Students don't always fight accusations of academic misconduct. Even entirely innocent students sometimes figure it's easier just to accept a sanction and move on than try to take on their professor and the weight of their college. Very few students who know they've violated their school's integrity policy bother to complain about the sanction their instructor has assigned. They assume faculty are minor deities whose decisions can't be questioned.
Here's what's wrong with that thinking: Schools can and do get things wrong. Professors sometimes label perfectly innocent coincidences as “cheating,” and far too often assign punishments that far exceed the nature of the offense. More importantly, accepting responsibility for academic misconduct can have serious long-term consequences on your academic and professional careers. Even a warning in your permanent file can cost you scholarships, keep you from getting into graduate school, and harm your job prospects.
It's not always easy to fight for your academic reputation. Judicial procedures can be complicated, and your school may very well side with your instructor. You don't have to take on the fight alone, though. A qualified, experienced attorney-advisor can make sure you're treated fairly and that you get the best possible resolution to your case.
Defining Academic Misconduct
Just what is academic misconduct? Academic misconduct, as distinguished from disciplinary misconduct, has to do specifically with your coursework. In simple terms, Touro College wants to make sure that you don't have any unfair advantage in pursuing your degree.
What does all this mean in concrete terms? Touro's Academic Integrity Policy identifies three specific types of violation.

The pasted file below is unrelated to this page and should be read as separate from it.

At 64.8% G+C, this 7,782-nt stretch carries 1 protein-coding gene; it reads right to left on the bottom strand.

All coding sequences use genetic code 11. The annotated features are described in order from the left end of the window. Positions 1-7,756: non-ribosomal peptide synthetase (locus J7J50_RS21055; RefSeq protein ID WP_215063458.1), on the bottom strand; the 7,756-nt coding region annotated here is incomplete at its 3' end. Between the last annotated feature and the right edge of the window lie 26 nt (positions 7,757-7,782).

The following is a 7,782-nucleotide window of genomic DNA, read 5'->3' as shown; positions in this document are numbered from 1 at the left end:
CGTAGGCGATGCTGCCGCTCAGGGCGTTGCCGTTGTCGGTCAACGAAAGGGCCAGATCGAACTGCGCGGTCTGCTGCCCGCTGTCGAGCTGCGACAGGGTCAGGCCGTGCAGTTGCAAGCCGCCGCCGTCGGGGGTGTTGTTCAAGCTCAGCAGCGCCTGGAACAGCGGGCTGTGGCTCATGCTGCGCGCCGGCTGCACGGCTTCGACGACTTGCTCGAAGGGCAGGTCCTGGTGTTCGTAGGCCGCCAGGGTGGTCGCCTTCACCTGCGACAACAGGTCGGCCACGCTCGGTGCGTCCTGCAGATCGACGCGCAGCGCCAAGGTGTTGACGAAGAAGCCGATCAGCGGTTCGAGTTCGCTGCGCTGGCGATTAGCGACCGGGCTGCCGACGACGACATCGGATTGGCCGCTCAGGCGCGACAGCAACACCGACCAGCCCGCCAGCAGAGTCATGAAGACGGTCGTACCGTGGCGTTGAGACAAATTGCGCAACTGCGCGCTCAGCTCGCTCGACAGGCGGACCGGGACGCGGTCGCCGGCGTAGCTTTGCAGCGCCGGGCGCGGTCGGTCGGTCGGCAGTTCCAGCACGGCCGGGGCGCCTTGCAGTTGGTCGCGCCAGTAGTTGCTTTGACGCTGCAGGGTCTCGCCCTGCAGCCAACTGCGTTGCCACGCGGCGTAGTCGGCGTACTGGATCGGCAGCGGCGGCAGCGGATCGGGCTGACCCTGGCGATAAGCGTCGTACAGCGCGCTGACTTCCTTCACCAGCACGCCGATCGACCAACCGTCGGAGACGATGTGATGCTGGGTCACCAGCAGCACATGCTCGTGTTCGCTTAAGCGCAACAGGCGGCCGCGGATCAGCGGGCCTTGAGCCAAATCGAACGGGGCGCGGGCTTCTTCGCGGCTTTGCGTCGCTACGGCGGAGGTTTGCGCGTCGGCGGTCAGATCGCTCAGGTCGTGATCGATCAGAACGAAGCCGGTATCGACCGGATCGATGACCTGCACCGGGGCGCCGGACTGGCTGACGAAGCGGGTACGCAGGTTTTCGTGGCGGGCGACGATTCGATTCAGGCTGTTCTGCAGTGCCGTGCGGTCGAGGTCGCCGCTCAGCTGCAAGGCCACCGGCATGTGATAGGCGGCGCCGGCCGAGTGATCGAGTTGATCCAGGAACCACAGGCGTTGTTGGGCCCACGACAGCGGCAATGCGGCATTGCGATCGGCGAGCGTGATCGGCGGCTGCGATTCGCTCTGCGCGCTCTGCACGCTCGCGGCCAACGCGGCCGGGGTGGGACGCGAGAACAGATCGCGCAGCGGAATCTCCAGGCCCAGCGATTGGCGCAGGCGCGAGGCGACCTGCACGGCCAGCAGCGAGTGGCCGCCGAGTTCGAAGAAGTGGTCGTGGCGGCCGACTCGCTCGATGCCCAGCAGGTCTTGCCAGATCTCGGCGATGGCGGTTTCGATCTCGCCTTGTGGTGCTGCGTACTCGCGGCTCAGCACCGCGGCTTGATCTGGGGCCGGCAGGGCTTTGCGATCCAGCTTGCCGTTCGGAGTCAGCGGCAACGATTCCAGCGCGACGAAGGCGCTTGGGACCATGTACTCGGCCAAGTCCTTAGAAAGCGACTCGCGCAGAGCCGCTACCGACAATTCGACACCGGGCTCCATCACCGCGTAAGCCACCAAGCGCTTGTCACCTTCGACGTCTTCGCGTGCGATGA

- Plagiarism: “Plagiarism” involves attempting to pass another person's work or ideas off as your own, particularly without giving them due credit. It can be large-scale, such as purchasing a paper through an online paper mill or turning in your roommate's paper as though you wrote it. You don't have to do anything quite so dramatic to be guilty of plagiarism, though. Failing to use quotation marks around a quotation from your textbook can get you into trouble as well. It's also worth noting that plagiarism doesn't just apply to written text. Images, video, artwork, music, even computer code can be plagiarized. In fact, many instructors will charge you with plagiarism for taking an image you found online and inserting it into a paper without a citation.
- Cheating: “Cheating” is frequently used as a catchall term for all forms of academic misconduct. However, it refers specifically to the use of unauthorized resources to complete your coursework. As with plagiarism, cheating is a broad term. “Unauthorized materials” can be almost anything, from looking on another person's paper during an exam to asking another person to take an exam for you. Crib sheets, Google, your book, a text message to a friend—all of these can qualify as cheating.
- Research Misconduct: Finally, many students at Touro are lucky enough to have real-world research opportunities. In such situations, the college expects you to abide by the same ethical guidelines as any professional working in your discipline.
Of course, your instructor is the ultimate authority when it comes to what is and isn't allowed in a course. You might, for instance, be allowed to use your book during some exams. Generally speaking, it's a good idea to be familiar with the course syllabus to avoid making mistakes. When in doubt, though, you should ask your instructor directly.